Things have moved pretty fast for David Pollard this year. In just a short span of time, he landed his first job teaching and he was named Carver High’s head baseball coach. “I prayed time and time again for an opportunity like this. Everything is lining up right now,” says Pollard.
That doesn’t necessarily mean everything has been easy. Pollard has had to play catch-up over the last few years to get into this position. It has taken a lot of hard work and sacrifice, and now he has the unenviable task of transforming the beleaguered Carver High baseball program into a postseason contender.
Pollard graduated from Shaw High School in 1998. He played football and baseball for the Raiders under then-coach Charlie Flowers. He then went to Albany State University on a baseball scholarship. At ASU, Pollard, an infielder and pitcher, won three conference championships. His goal was to play for as long as possible. Like many young athletes, he had dreams of playing professionally. When that didn’t happen, Pollard went to work in the private sector for Blue Cross Blue Shield. It was a good job but there was something missing. “I wanted something more,” says Pollard. He became a community coach at Jordan High School, working at Blue Cross Blue Shield during the day then coaching football and baseball after work.
Pollard would eventually move to Carver High, where he served as an assistant baseball coach while he kept his day job. He finally made the decision to change careers and enter education full time. After two years of balancing Blue Cross Blue Shield and helping coach at Carver, he accepted his first teaching job at the beginning of this school year. He was also named Carver High’s head baseball coach. “It’s been a long road for me. I’m still in school at Columbus State and it’s not easy to find a job. When this came open, I knew the sky was the limit,” he says.
Having been in the program since 2011, Pollard knows his team well. His goal is to take a struggling program and transform it into a team that can contend for a region title and make a strong post-season run. “We’re a young and inexperienced team. I’m fired up about impacting these kids and teaching them to love the game of baseball,” he says.
Carver High has the athletes to be competitive. There just hasn’t been a strong emphasis on baseball in recent years. Pollard has been working with his players, emphasizing the need to put the same kind of time and effort into baseball that they do in football. “Everyone knows about Carver football. I want them to know about Carver baseball,” he says. In the past, the baseball team didn’t have a structured workout play. They didn’t spend a lot of time in the weight room or conditioning. Now, those things are changing. “Because I’m in the school system full-time now, I can monitor them better. I can make sure they’re lifting and running. The players are also buying in to what we’re doing and they’re really getting on board. They are catching on fast,” he says.
The Carver High baseball program has steadily improved over the last few years. In 2013, the Tigers were 9-10 and showed signs of becoming a good team. They missed the playoffs by one game, something Pollard would like to avenge this season. “I want us to get into the playoffs this year. We need to take that next step and play some postseason baseball. It’s been a long time since a Carver High baseball team went to the postseason,” he says.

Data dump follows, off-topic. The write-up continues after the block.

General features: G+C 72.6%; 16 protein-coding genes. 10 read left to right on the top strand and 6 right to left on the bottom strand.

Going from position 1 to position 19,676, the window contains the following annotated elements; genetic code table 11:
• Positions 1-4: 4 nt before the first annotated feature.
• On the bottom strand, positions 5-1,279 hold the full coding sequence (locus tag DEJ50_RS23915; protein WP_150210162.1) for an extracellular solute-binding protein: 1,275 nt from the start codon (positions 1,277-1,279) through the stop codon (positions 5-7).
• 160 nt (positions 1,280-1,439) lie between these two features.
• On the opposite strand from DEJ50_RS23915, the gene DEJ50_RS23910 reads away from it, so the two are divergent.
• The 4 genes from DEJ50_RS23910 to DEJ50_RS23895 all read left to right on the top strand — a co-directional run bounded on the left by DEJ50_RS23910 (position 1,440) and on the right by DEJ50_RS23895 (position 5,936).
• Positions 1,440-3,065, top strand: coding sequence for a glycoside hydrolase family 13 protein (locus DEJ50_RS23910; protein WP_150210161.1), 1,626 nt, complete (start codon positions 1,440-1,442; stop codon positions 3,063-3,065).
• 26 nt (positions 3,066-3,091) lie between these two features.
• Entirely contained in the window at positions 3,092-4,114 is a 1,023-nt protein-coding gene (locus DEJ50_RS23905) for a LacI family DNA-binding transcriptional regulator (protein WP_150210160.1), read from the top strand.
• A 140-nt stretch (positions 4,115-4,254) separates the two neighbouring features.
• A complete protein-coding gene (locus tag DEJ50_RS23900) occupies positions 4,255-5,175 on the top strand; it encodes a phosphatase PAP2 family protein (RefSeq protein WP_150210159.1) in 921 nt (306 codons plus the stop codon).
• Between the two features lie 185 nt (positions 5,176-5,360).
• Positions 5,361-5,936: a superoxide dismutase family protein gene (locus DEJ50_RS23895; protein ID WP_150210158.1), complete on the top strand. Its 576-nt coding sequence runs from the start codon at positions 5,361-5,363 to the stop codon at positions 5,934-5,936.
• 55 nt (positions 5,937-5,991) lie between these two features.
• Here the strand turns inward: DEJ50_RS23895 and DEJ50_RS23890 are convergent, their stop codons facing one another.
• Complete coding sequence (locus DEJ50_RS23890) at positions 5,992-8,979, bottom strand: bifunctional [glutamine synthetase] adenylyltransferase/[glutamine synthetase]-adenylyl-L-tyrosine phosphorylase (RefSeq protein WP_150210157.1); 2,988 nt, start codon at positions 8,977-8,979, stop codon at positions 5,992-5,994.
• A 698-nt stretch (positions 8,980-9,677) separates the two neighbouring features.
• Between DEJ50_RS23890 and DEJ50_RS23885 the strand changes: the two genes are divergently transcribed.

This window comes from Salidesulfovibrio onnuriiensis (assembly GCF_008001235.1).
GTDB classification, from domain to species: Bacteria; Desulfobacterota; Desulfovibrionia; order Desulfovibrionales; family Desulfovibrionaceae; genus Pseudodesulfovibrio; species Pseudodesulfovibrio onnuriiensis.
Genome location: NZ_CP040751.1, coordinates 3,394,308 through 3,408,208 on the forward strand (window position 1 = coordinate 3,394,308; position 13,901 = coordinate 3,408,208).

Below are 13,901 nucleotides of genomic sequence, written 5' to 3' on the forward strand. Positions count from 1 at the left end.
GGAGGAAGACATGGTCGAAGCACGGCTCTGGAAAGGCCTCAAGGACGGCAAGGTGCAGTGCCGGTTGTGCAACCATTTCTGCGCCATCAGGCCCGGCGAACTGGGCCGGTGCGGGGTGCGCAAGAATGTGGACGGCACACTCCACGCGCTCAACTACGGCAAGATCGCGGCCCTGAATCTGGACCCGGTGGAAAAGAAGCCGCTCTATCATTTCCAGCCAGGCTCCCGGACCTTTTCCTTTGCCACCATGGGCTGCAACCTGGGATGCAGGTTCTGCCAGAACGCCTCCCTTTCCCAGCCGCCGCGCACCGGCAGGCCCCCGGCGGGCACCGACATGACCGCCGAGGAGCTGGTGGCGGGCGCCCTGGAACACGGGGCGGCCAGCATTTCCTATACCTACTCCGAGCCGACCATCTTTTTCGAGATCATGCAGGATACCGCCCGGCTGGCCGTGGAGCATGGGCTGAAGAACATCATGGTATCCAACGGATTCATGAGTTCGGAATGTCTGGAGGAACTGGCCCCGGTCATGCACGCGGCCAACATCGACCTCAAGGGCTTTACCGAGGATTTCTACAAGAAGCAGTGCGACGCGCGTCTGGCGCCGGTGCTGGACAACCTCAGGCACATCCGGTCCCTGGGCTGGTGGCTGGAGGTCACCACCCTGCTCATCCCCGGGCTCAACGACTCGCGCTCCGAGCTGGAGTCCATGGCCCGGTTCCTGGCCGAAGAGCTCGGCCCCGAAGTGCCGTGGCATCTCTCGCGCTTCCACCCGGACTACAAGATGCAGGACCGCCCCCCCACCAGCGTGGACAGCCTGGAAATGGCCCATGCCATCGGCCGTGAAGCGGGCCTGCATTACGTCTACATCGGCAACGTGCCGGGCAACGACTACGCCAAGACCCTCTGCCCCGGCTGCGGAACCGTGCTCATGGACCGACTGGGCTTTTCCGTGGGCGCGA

To get into the postseason, Pollard must emphasize fundamentals and be consistent with his players. Those kinds of practices can be repetitive and…unexciting for the players. Pollard is changing the expectations of the program – no missed practices, work hard every day, encouraging older players to step up and lead – while teaching the game of baseball, often from the ground up. His coaching philosophy is developing each day, but one that that doesn’t change is Pollard’s commitment to hard work. It’s something he learned from his father and from Flowers. “You have to be committed in everything you do. I’m learning so much as I go along. Coach Flowers is still a big influence on me. I still talk to him pretty often,” he says.
The 2014 baseball season is going to be an exciting one not only for Pollard but also for his family – fiancé Adrienne Leonard and daughter Joy Pollard, seven. Going from an assistant coach to head coach, especially in such a short period of time, all the while changing careers isn’t easy. But Pollard is looking forward to the opportunity. “I prayed heavily about this. I feel like I was called to do this. Being with these kids has been a blessing and seeing them change and grow daily has been amazing. I want to teach them to be young men who conduct themselves with class and dignity. I thank God I’m in this position to be able to help kids and make an impact on their lives in a positive manner,” says Pollard.
In the fall, David Pollard saw another side of the coaching profession. He helped coach the women’s volleyball team at Carver, his first time coaching a women’s team. “They needed some help and I was available,” he says. Pollard knew a little about volleyball but he had no experience coaching an organized team, especially a women’s team, that played at Carver’s level. “They made a lot of improvement and competed well. It was a new experience for me, but it was a good one,” he says.
Coach’s Corner/Columbus Valley/February 2014
Carver High School
Robert Preston Jr.
Pollard lands first teaching job and head coaching position in the same year